David L. Schirer
Utah History Encyclopedia
Fort Duchesne was established by Major Frederick William Benteen on 20 August 1886, on a site selected by General George Crook, and General Crook soon took command of the new fort. Construction began in October 1886 and the reservation was officially designated by President Cleveland in September 1887. The fort continued to serve, with an average detachment of 250 men, until its closure in September 1912. Remnants of the fort still exist.
Fort Duchesne was established to replace Fort Thornburgh in the Uinta Basin, which had been abandoned by the U.S. Army during the winter of 1884-85. An outbreak of inter-band warfare among the Utes during the winter of 1885-86 once more raised the question of placing a fort in the basin. The Department of the Interior and the War Department each sent investigators to the area who recommended the establishment of a permanent fort. Crook selected the site in August 1886; it was three miles above the junction of the Uintah and Duchesne rivers and midway between the Whiterocks agency and Ouray agency headquarters.
Major Benteen led two troops of the Ninth Cavalry from Fort McKinney, Wyoming, and a Captain Duncan led four companies of infantry from Fort Steele, Wyoming, onto the Ute Reservation to establish the fort. The cavalry troops Benteen led into the Uinta Basin were a detachment of the Ninth, which was a Black cavalry unit that served on the Uintah frontier for twelve years. With the outbreak of the Spanish-American War, the Ninth was sent to Cuba in 1898. The soldiers of the Ninth were highly decorated during that war, and were among the men who followed Colonel Theodore Roosevelt up San Juan Hill.
While Benteen’s men reached the fort site without incident, Duncan’s infantry barely escaped disaster. As Duncan’s men prepared to take a shortcut, a Ute policeman rode up on a well lathered horse and informed Duncan that nearly three hundred Utes lay in ambush for his men. Duncan decided to march via the longer, regularly traveled road, and arrived at the fort site without incident.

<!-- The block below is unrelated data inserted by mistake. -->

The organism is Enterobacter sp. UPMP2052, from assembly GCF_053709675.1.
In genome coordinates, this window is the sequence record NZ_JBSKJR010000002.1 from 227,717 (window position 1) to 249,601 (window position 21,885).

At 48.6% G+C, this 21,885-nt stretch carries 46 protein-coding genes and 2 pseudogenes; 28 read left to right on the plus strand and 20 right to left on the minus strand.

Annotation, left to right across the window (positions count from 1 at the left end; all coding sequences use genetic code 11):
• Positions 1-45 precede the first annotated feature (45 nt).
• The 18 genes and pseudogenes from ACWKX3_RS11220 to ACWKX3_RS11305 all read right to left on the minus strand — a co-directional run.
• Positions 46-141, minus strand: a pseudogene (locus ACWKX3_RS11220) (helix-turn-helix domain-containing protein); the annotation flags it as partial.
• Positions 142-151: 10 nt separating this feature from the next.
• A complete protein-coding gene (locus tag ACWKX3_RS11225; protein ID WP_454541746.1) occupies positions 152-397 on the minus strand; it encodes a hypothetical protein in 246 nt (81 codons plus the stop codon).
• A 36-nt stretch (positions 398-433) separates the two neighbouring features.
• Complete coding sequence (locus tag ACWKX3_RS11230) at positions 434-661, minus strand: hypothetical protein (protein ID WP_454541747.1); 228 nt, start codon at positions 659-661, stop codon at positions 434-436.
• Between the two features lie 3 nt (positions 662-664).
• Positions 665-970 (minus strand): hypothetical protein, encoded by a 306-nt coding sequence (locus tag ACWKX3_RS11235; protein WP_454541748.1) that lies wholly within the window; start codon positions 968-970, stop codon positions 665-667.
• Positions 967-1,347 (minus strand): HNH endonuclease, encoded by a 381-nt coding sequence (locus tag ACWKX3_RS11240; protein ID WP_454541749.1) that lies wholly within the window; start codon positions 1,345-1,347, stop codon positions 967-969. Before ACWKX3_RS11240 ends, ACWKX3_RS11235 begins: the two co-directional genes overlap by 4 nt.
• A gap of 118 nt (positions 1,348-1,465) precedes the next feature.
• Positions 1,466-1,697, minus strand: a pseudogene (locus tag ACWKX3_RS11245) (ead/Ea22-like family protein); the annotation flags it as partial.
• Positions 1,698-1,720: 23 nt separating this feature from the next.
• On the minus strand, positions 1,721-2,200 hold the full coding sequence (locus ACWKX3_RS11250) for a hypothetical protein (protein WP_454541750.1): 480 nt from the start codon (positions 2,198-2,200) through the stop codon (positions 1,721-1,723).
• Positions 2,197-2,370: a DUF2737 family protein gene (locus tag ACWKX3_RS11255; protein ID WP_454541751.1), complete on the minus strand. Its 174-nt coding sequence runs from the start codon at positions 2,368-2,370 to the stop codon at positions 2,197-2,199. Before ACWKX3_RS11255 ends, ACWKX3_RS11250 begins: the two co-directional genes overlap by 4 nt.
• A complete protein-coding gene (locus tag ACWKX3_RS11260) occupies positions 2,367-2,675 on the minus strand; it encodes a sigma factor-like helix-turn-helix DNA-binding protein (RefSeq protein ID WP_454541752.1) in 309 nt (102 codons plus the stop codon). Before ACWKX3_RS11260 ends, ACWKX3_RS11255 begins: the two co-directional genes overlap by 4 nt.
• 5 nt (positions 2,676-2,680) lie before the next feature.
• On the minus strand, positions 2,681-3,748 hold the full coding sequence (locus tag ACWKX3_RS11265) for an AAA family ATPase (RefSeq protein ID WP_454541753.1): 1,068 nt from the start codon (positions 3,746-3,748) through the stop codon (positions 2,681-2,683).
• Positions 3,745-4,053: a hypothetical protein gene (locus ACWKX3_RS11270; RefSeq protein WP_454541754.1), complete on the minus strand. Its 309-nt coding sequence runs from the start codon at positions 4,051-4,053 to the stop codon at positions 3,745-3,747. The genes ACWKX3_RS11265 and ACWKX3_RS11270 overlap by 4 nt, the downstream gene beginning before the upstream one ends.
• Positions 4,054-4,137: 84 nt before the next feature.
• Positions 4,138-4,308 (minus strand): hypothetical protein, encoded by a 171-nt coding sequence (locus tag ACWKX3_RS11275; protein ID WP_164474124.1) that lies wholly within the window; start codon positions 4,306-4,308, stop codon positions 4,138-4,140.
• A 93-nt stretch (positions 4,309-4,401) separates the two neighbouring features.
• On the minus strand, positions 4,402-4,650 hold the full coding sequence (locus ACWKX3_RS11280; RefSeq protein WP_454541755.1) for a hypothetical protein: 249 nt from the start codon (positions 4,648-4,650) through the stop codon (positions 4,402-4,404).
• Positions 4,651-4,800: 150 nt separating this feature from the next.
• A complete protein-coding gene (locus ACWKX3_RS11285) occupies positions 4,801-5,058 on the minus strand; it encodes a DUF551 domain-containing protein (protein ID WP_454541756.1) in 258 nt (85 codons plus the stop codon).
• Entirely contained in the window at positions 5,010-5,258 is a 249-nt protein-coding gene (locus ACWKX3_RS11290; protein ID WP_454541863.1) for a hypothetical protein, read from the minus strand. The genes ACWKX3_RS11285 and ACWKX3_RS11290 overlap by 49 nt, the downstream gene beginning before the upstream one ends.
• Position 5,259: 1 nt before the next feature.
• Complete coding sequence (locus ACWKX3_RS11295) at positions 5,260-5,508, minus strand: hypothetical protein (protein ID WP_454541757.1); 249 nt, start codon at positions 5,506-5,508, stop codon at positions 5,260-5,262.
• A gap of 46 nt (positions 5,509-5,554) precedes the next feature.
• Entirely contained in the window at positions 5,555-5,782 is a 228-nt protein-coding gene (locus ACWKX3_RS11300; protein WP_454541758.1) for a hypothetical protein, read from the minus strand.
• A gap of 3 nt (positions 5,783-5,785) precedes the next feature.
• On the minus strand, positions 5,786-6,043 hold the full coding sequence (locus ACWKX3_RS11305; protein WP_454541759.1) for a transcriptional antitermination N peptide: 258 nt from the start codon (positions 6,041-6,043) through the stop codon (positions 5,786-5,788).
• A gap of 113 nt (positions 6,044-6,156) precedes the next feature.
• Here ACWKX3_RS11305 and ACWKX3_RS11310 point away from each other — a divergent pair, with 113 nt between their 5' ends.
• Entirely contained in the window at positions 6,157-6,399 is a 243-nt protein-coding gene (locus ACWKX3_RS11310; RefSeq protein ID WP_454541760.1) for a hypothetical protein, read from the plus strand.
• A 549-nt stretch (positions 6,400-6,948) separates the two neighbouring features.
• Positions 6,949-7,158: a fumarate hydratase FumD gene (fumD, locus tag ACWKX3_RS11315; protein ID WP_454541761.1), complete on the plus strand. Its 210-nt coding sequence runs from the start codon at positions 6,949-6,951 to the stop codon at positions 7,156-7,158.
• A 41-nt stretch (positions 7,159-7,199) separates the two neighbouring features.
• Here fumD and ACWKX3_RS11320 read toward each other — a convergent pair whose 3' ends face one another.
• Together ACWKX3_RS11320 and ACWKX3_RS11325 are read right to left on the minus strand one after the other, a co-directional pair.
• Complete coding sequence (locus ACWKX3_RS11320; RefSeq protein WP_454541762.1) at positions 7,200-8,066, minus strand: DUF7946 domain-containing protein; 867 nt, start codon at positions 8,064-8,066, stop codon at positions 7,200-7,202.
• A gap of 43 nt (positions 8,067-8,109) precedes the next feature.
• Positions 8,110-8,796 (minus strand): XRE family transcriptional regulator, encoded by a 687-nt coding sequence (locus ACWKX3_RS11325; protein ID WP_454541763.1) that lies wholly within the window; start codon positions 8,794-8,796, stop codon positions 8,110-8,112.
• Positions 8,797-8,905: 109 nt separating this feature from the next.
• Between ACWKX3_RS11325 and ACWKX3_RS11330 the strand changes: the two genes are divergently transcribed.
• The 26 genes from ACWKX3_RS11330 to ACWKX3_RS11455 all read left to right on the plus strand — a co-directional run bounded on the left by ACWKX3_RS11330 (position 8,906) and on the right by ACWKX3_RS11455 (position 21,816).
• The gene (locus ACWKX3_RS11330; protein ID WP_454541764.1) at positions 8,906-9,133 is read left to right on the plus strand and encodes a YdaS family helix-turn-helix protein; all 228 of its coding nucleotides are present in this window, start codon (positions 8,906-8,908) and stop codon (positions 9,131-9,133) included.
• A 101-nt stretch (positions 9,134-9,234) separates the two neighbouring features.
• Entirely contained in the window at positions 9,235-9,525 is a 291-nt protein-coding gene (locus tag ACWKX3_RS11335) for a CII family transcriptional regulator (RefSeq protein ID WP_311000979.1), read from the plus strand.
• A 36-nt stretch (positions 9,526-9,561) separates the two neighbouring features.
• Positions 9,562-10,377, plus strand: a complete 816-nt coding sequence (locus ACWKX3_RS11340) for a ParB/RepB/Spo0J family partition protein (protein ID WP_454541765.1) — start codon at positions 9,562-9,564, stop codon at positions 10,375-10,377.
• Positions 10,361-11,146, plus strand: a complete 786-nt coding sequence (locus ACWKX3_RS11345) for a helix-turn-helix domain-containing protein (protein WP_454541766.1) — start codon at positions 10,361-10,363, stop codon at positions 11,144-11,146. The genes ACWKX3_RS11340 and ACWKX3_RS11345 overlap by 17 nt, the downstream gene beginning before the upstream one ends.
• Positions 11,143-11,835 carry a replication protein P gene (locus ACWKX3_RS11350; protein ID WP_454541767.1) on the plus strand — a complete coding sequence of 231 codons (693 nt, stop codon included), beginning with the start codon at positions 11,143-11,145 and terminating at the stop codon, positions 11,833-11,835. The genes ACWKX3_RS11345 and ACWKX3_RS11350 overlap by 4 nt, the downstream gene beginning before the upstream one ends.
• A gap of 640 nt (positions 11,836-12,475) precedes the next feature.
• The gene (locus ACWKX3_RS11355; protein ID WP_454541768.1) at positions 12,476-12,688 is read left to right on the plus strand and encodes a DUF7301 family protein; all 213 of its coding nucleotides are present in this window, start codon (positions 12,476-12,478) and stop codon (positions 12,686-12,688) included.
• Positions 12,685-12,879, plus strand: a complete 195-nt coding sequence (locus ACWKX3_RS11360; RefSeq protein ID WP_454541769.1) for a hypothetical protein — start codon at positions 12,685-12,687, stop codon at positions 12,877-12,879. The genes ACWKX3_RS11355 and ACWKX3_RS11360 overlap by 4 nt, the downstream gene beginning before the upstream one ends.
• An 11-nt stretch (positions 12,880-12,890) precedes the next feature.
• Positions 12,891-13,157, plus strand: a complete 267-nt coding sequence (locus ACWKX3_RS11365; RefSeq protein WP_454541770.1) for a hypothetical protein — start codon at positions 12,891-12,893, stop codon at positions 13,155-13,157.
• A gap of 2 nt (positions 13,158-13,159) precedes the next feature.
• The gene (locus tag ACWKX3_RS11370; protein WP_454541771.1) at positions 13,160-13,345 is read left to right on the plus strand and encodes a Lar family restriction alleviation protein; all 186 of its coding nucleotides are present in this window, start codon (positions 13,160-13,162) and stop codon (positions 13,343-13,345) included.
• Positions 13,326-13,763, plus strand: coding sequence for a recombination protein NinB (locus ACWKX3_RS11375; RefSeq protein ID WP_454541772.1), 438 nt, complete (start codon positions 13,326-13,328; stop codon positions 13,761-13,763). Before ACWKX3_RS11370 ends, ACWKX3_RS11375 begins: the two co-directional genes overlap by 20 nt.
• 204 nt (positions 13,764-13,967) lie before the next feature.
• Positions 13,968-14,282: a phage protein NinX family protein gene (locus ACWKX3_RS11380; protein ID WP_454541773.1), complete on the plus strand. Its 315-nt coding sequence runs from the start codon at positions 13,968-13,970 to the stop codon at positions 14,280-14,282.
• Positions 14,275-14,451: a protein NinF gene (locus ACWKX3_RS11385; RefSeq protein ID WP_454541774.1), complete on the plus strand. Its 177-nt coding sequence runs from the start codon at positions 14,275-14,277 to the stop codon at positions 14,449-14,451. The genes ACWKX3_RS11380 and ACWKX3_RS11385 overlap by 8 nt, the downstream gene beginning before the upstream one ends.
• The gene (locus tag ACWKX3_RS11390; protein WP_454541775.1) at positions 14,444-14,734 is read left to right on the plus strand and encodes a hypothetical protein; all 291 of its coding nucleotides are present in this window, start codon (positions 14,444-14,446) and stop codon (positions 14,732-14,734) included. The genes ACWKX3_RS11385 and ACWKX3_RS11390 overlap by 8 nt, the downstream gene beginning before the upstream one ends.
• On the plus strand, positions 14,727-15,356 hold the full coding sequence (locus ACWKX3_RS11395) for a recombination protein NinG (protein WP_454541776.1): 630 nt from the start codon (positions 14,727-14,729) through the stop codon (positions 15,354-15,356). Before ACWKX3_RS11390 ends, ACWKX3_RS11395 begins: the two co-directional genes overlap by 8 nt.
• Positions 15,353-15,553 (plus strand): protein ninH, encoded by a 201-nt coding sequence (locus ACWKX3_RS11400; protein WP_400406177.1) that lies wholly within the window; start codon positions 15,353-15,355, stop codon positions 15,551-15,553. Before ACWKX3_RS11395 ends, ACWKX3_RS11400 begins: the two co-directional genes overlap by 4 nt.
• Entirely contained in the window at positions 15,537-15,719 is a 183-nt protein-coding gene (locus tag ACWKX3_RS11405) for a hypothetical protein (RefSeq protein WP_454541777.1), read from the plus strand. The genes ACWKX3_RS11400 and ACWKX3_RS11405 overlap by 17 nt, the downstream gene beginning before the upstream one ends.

When the combined forces arrived at the fort site, they were confronted by a force of 700 Utes. The soldiers quickly threw up a picket line and began to dig defensive trenches. These proved to be unnecessary when the Utes became convinced that the army would not attack them as long as they remained passive. By October, the soldiers had settled into the routine and business of the camp and its construction.
President Grover Cleveland officially designated the six square miles that comprised the fort reservation on 1 September 1887. During the summer of 1887, the troops spent approximately $22,800 on construction of the fort. This included the construction of officers’ and enlisted men’s quarters, a commissary, a storehouse, and a hospital, all of adobe brick. Establishment of Fort Duchesne caused the War Department to again evaluate the need for the string of small western forts. Fort Steele was abandoned in 1886 when the troops left for Uintah County, and Fort Bridger was abandoned in 1890. Fort Duchesne was designated to guard the Indian frontier in eastern Utah, western Colorado, and southwestern Wyoming.
Fort Duchesne declined in use from 1890 to 1910. In 1893 the four infantry companies were removed to Fort Douglas. By 1909 there was only one company of cavalry left. In 1910 the inspecting officer of the U.S. Army “found no military reason why Fort Duchesne, Utah should be continued as a military post.” On 13 September 1912 Troop M of the First Cavalry, the last remaining unit at the reservation, left Fort Duchesne for Fort Boise, Idaho. The Indian Service consolidated its Uintah and Ouray operations at Fort Duchesne after the fort’s abandonment by the army. The buildings that had been constructed to control the Indians were at last used to assist them.
See: Thomas G. Alexander and Leonard S. Arrington, “The Utah Military Frontier, 1872-1912: Forts Cameron, Thornburgh, and Duchesne,” Utah Historical Quarterly 32 (Fall 1964); June Lyman and Norma Denver, compilers, Ute People: An Historical Study (1970); Couben and Geneva Wright, “Indian White Relations in the Uintah Basin,” Utah Humanities Review 2 (October 1948).